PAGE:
I'm going to use an extreme example to make my point, and it might be a little shocking at first, but please understand why I'm using it:

Jesus of Nazareth is believed to be the only perfect man who ever lived, specifically because he is believed to have been "a partaker of the divine nature" in a way that nobody else has been. He is believed to have been the son of God and a God in and of himself. He is believed to have never sinned - meaning, according to the definition of James, that he never acted in opposition to his understanding.

Does that mean that I am "criticizing" him if I point out that I think he lost his temper on at least one occasion - or use that incident to say that he might have had a bad temper if he allowed himself to show it? Is it criticizing him if I hate the idea that "little Lord Jesus no crying he makes" - since I believe he cried just like any other baby, and soiled his diaper, and perhaps even punched a friend who cheated in a game when he was a child, or even cheated while he was playing a game when he was a child?

I don't see it that way. First, I don't see those things as sins, but I also don't see pointing out those things as criticism. I see it simply as talking about the idea that he really was human even while he really was divine. We say he was human in a very real way that matters deeply, but, if that is the case, we do him a grave disservice if we can't talk openly about what that means - about the implications of believing in a God who also was human. If we ignore and never speak of that dichotomy, if we ignore it in the name of not appearing to be speaking evil of the Lord's anointed, we are castrating him in a very real, though figurative, way.

I think the same applies to every person - and I think it applies to Moses, Peter, Paul, (and Mary - sorry, couldn't resist), Joseph Smith, Brigham Young or any other prophet or even historically extraordinary figure even more so that to you and me. I deserve to be seen and understood just as much for my imperfections as I am for my strengths. I deserve to be treated like a fully human being - meaning my callings over the years should be discussed simultaneous to my difficulty with formal, kneeling prayer all my life. My inclination toward charity should be considered along with my warped and risque sense of humor. I am a saint in some ways, but I'm a sinner in others - and admitting that about our prophets and other leaders isn't the type of "criticism" I try to avoid.

It's just an admission of human frailties even within our greatest leaders - and that admission is extremely important to me.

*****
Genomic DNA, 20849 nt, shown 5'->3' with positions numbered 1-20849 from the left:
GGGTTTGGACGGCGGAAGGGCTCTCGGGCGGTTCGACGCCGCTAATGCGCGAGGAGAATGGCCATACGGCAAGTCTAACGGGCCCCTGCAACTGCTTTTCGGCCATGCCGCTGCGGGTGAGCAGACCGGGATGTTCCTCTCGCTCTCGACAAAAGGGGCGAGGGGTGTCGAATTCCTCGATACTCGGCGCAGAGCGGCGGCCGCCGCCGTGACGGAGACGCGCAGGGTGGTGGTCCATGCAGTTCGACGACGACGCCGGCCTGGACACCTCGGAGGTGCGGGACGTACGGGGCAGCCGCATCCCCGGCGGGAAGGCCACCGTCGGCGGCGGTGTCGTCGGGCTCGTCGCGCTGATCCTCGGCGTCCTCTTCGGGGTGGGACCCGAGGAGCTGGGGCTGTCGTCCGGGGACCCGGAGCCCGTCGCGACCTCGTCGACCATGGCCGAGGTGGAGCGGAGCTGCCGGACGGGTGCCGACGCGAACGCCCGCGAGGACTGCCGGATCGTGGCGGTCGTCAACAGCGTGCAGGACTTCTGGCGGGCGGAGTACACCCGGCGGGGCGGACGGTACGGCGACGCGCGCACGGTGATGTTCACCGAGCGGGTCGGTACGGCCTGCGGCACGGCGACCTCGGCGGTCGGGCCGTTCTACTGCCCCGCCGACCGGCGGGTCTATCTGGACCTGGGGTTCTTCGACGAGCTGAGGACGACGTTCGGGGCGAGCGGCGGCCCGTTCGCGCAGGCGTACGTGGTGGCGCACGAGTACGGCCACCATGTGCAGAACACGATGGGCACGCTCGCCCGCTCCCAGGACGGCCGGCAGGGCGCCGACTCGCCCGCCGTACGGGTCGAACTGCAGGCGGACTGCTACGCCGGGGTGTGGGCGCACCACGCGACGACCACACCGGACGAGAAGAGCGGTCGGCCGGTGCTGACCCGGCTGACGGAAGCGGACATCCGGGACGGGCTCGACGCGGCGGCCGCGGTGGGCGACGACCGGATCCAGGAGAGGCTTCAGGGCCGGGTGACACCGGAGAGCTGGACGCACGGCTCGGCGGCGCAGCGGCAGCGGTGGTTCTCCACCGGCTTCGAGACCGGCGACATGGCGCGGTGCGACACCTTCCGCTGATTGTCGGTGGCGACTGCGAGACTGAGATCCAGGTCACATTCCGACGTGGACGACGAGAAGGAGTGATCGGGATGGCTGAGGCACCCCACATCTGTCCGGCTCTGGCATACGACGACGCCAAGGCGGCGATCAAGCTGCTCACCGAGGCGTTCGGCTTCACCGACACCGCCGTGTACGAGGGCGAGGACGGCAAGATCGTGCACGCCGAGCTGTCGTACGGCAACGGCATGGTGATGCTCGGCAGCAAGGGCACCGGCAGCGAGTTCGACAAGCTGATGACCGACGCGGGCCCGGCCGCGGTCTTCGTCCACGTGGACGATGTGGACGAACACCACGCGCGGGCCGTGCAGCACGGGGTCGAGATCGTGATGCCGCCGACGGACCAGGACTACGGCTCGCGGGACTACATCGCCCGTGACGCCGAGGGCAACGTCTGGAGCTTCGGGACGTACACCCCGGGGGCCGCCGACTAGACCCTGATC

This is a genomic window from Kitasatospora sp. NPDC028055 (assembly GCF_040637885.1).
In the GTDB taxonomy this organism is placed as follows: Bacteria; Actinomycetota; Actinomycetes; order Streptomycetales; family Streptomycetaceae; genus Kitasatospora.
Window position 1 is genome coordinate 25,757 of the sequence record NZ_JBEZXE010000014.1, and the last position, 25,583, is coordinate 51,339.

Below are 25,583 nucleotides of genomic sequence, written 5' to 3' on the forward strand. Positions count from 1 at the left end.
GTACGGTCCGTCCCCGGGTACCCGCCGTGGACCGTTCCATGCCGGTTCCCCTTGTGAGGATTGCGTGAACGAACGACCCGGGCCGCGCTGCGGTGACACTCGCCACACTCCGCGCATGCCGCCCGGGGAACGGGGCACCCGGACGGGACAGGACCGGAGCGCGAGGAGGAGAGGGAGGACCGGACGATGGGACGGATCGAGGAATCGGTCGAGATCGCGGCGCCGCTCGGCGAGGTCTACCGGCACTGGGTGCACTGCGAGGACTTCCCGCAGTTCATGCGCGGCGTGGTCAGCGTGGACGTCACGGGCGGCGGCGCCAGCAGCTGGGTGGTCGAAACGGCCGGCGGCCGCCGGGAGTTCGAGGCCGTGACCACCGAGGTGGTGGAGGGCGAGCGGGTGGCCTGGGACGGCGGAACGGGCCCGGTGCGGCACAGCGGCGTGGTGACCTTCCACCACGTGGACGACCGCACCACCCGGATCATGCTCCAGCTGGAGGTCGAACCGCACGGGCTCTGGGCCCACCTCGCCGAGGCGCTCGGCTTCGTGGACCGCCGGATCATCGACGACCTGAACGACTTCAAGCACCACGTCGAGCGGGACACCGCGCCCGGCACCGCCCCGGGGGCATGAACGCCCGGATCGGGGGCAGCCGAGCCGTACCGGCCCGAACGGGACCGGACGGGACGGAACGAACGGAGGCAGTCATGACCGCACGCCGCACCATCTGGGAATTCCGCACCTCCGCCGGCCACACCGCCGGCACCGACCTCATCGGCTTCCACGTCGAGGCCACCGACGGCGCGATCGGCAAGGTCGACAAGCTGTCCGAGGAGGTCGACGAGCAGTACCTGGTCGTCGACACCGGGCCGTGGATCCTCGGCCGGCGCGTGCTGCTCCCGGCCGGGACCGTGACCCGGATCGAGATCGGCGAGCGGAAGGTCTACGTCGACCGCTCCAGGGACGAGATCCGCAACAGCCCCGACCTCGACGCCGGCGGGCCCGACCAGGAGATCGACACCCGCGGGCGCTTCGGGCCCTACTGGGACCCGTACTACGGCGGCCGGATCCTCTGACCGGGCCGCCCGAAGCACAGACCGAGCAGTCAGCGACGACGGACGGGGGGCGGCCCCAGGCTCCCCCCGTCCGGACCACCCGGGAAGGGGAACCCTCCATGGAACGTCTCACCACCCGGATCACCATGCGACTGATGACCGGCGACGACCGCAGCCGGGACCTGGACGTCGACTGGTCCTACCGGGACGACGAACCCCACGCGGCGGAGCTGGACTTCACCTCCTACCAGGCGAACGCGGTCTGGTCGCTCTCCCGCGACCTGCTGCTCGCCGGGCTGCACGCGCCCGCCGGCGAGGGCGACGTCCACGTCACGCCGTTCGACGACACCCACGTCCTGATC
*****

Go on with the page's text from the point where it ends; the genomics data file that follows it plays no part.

Thursday, September 25, 2014

My Birthday Wish for All: More Love, Patience, Tolerance and Care

The following is one of my favorite quotes from any General Conference talk I have heard in my lifetime.  I quote Elder Wirthlin's "Concern for the One" often, but I absolutely love this quote just as much.  I want to share it today, as a birthday wish for all.  

If we could look into each other’s hearts and understand the unique challenges each of us faces, I think we would treat each other much more gently, with more love, patience, tolerance, and care.

Marvin J. Ashton (April 1992 General Conference, "The Tongue Can Be a Sharp Sword")

May we try to do so is my wish. 

Wednesday, September 24, 2014

The Atonement Covers Honest Mistakes

I have to live according to the dictates of my own conscience and have faith that God will not punish me for doing so. I'd rather follow that path and be wrong, learning from my mistakes and having an atonement cover those honest mistakes, than to believe and do things just because others say I need to believe and do them. That last construct is the heart of what we call Lucifer's plan - and I think it's critical do recognize that.

I had a friend once who asked me if we can choose which revelations to believe. I think everyone chooses which revelations to believe, and, more particularly, which statements of leaders to classify as divine revelation - even if that means some people choose to think they believe them all. Actually, I think there isn't a Mormon alive who believes them all - when revelation is defined as "everything an apostle or President taught or said from the pulpit", since there are so many contradictory things that have been taught and preached (and so many things we no longer teach and preach). Just to be clear, I am totally fine with that; I'm just saying that every Mormon has to pick and choose exactly what s/he accepts from our history as divine revelation and as eternal, immutable truth.  (I think that also applies to every religion and denomination, not just the LDS Church.) 

Everyone looks at things and decides what they can believe - and then they choose what they can live - and then they construct justifications for the gap. For me, the most important one is that the Atonement will cover that gap, as long as we're trying to do our best. That, to me, is a huge part of pure Mormonism - an acknowledgment that all of us are living according to the dictates of our own consciences and hoping in faith that God will understand and not hold it against us.

Tuesday, September 23, 2014

Competence Is Important to Powerful Faith

"You know, it is a wonderful thing to be faithful, but a much greater thing to be both faithful and competent. There is no particular virtue in being uninformed, certainly no virtue in ignorance. When young people can acquire the skills, the techniques, and the knowledge of these times, and along with it have a spiritual commitment and a solid faith and cleanliness of life, there is nothing that you can’t achieve; nothing in righteousness or in reason."  (Elder Richard L. Evans, from an address given on October 15, 1971)